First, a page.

McDonald’s $300 Million Acquisition of Dynamic Yield Will Beef Up Its Personalization Efforts

The deal helps the fast-food giant use data to win over consumers

The deal is rumored to be McDonald's biggest since 1999. McDonald's

It’s no deal from the Dollar Menu, but McDonald’s acquisition of Dynamic Yield, a personalization company, is ramping up its digital transformation.

According to CNBC, the acquisition was worth more than $300 million and goes to show just how much of a bet McDonald’s is willing to take to increase its personalization efforts and to futureproof itself. McDonald’s plans on using Dynamic Yield’s technology in its digital drive-thrus and personalize it by recommending food based on the time of day or weather as well as showcase “trending menu items.” McDonald’s had previously rolled out menu boards that featured items based on the weather in 2015, the success of which likely led to this acquisition.

It will first roll out in the U.S. this year and come to international markets in the future. McDonald’s is also planning on bringing the technology to its self-order kiosks and app. Industry experts said the acquisition shows the potential of what McDonald’s can do in the future while also filling in a much-needed picture of who its customers are.

Brandon Purcell, a Forrester analyst who focuses on AI and customer analytics, said the deal fits with a larger trend in which brands are increasingly absorbing analytics vendors to better steer marketing messages and product recommendations. He pointed to Nike’s acquisition of consumer data firm Zodiac last year as another example.

“Dynamic Yield fills a gap for McDonald’s: personalization across digital channels,” Purcell said in an email. “McDonald’s realizes that in the Age of the Customer, it can no longer offer a one-size-fits-all experience to its customer, who increasingly want to engage digitally.”

The acquisition further showcases just how valuable data is to companies. Kelly Davis-Felner, head of North America marketing for marketing software company Bazaarvoice, said that with the acquisition, McDonald’s can now analyze actual customer data into actionable items that “reflect actual needs and desires.”

“Taking the technology in-house to collect their own data may point to their leadership in delivering a personalized experience for the fast-food industry,” Davis-Felner said. “The key is using this data in meaningful and relevant ways that improve the customer experience.”

It’s not just about personalization, Davis-Felner continued, but is a “large step to translating McDonald’s digital offerings to the customer experience.”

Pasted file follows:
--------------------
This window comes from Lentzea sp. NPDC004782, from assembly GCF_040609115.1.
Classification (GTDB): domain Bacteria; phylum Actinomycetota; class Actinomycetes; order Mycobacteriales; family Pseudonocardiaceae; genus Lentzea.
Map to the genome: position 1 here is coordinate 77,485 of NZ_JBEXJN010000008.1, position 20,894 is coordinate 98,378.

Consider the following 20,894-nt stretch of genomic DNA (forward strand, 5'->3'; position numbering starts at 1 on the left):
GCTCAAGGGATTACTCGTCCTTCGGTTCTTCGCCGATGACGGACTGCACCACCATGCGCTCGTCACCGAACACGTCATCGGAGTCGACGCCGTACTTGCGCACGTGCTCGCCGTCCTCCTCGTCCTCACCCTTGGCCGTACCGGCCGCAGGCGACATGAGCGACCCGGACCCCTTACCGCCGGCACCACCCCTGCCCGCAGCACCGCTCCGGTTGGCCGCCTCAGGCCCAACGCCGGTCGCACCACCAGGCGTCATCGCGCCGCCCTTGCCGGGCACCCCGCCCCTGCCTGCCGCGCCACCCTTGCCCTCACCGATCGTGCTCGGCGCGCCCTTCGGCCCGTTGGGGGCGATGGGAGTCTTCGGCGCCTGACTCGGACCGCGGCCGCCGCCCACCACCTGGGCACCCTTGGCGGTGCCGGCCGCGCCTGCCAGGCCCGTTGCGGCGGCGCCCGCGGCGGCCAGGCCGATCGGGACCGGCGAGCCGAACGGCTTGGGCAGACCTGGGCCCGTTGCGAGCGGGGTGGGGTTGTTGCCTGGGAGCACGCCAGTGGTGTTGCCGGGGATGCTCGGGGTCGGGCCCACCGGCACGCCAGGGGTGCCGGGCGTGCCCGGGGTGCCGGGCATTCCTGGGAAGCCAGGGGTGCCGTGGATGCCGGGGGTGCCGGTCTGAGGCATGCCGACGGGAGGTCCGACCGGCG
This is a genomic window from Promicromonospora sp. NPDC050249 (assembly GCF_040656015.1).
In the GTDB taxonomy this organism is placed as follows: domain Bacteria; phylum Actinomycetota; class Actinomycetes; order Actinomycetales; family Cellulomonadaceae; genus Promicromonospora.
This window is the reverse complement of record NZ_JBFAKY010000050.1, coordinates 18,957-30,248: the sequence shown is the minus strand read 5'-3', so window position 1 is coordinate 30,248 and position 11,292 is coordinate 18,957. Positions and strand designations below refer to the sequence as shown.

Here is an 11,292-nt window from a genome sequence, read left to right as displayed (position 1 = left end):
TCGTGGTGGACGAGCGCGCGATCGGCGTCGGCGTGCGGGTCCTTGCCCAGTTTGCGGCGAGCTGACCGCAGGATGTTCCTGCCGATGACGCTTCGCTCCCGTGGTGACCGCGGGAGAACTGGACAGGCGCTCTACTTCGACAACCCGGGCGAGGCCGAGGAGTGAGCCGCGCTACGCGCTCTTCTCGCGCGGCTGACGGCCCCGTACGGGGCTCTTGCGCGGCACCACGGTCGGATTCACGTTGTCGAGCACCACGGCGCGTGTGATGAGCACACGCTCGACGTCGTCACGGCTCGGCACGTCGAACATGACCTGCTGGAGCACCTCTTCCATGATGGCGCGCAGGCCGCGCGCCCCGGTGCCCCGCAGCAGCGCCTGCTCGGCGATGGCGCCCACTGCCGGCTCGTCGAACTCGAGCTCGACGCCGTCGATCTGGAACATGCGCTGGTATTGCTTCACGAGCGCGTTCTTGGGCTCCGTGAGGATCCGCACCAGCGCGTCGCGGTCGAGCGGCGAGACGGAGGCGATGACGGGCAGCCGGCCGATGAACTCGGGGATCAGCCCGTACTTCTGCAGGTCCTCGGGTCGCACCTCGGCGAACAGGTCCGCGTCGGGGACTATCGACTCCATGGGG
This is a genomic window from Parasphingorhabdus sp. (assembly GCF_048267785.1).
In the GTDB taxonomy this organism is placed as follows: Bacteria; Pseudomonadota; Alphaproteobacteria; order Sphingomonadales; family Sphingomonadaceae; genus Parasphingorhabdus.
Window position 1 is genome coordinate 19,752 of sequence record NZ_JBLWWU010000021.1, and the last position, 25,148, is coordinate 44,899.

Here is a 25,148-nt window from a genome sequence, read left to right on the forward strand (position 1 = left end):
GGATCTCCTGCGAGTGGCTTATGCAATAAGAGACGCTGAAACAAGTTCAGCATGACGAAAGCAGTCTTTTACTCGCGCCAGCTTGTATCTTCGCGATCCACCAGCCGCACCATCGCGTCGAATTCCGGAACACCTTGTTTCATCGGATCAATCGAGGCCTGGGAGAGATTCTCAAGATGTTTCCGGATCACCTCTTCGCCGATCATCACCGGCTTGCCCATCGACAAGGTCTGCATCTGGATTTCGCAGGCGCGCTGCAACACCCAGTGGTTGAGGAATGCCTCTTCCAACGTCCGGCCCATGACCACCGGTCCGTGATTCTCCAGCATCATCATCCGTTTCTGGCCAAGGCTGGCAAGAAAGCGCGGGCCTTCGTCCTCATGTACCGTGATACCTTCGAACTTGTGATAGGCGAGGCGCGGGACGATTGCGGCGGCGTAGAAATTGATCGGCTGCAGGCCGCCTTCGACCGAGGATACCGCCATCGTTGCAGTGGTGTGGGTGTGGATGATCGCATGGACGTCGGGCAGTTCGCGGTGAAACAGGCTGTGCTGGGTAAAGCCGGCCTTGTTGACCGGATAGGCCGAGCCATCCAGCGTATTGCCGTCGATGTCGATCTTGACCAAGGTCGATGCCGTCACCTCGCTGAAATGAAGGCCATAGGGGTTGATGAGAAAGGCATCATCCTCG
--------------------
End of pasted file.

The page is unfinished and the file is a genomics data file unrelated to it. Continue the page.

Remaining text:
Brendan Witcher, a Forrester analyst looking at consumer behavior and retail, added that the acquisition is supersizing its data analytics capabilities and moving forward other “digital initiatives” McDonald’s is likely planning.

“Everyone’s going to be talking about Dynamic Yield’s personalization [but] … the real value that Dynamic Yield brings to the operations [of] McDonald’s [is] to do better customer management and [provide] better insights into customer behavior,” Witcher said.

Michael Provenzano, CEO and co-founder of digital out-of-home company Vistar Media, said the acquisition is indicative of how some retailers—fast-food included—are beginning to view targeted out-of-home displays as similar to shelf positioning in traditional stores.

“From a marketer’s perspective, I think it’s really interesting for companies like Amazon or really any CPG-type partner to think about this idea that a screen is almost like a virtual store shelf where, at any moment, if you knew enough about the audience behind that screen and you had mobile data, you could change what’s displayed based on past purchase history or movement patterns,” Provenzano said. “It’s very similar to the way CPG clients pay for shelf positioning in retail.”

And make no mistake about it, this move from McDonald’s is similar to Amazon’s strategy, said Witcher, of taking all these touchpoints, whether it’s through an app or offline, and using that data to relate to customers better and win loyalty.

“The future of retail is multiple connected touchpoints, and as those touchpoints become more evolved and they become more numerous, therefore customer management becomes more important,” Witcher said.


@itstheannmarie annmarie.alcantara@adweek.com Ann-Marie Alcántara is a tech reporter for Adweek, focusing on direct-to-consumer brands and ecommerce.
@patrickkulp patrick.kulp@adweek.com Patrick Kulp is an emerging tech reporter at Adweek.
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